gmc;1288062 wrote: What they should do is take the dog to a dog trainer with both of them going. There is an element of truth in what you say-I know people with pups who assume play biting means the dog is aggressive and overreact actually making a problem where here wasn't one. You also see people that don't let pups off a lead because it won't come back and when they do finally let it off and it comes back they punish it for not coming soon enough and think the dog should understand their reasoning, or assume a pup jumping on another dog is attacking it rather than playing and make it aggressive by constantly punishing it when another dog approaches. It's blindingly obvious what they're doing wrong but some people just don't see it.

You might be right and it's just lack of training. But there are dogs, and spaniels happen to be one of them, that are the victim of too much inbreeding and are effectively insane and unpredictable which makes them dangerous-maybe not so much to adults but to children, even a spaniel can cause a lot of damage to a child.
Now, here's a first... gmc agree's with Oscar and Oscar agree's with gmc. :thinking:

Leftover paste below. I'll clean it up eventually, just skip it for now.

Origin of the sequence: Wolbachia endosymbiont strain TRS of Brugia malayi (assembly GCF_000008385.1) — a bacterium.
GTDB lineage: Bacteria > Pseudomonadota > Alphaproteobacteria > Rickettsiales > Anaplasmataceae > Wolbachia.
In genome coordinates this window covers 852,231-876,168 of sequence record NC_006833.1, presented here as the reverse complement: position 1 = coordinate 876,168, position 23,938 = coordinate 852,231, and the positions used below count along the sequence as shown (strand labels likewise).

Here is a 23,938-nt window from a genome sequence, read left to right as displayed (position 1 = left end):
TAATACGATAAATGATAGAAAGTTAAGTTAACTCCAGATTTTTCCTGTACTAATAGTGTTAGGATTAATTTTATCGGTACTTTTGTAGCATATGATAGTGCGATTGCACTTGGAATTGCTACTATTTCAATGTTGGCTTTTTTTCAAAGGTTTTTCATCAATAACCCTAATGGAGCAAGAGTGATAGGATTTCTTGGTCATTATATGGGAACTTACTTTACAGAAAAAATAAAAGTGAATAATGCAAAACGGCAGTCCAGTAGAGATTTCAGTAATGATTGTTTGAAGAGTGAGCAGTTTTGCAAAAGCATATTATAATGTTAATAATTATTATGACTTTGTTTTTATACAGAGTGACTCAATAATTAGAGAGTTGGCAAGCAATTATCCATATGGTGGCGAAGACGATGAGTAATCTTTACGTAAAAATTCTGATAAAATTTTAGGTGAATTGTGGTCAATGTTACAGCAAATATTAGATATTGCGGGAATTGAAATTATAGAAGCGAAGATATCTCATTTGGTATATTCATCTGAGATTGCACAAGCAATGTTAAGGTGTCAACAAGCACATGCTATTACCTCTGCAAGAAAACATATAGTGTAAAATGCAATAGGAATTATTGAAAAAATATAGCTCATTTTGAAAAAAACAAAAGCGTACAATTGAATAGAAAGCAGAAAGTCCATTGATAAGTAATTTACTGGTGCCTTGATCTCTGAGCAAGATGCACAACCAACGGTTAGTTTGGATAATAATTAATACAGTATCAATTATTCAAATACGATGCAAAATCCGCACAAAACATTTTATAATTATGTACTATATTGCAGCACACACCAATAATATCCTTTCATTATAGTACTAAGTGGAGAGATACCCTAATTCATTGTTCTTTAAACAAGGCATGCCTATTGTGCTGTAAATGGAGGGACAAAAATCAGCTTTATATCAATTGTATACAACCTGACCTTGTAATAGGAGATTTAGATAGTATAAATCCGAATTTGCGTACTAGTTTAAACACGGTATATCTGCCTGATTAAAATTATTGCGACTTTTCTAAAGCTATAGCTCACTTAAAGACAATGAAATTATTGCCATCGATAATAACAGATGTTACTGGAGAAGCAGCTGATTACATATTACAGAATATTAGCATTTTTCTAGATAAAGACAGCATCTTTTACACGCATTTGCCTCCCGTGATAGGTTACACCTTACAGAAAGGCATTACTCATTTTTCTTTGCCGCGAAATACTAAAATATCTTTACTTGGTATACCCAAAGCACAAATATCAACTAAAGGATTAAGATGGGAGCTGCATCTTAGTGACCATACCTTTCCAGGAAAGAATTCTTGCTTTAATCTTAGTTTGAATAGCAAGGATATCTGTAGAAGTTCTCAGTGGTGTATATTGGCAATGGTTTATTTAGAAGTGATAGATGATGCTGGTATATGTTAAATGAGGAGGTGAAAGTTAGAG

Your right about all the things you stated. Some people just don't get It with training pups.

Going back to what I said about accepting the dogs traits and their genetics, my male Is the perfect example. He Came from a Sire and I was warned that his Offspring had produced aggressive dogs In the past. Indeed, the traits are there In Mulder but as I said before, he knows when this Is acceptable and Un-acceptable. As an example, when the young children come out of school next door, he Is waiting by the gate because he knows they will run over and make a fuss of him. To them, he's a pussycat. However, at night, when the lane Is In darkness and an unfamiliar sound Is heard, we 'Tell Him' to 'Go See' and he will tear out of the door all guns blazing to the fence and gate letting who ever Is out there know that he Is not bluffing. For that he Is praised. It will sound concieted but It Is down to the training on my part. He is a Parson Russell Terrier, bred for hunting. We observe those traits and Instints and although we don't like It, we accept that he will chase and kill a Rabbit while In the Countryside. We even let him carry his Quarry home. To chastise him would be to punish him for some-thing that Is pure Instinct In him.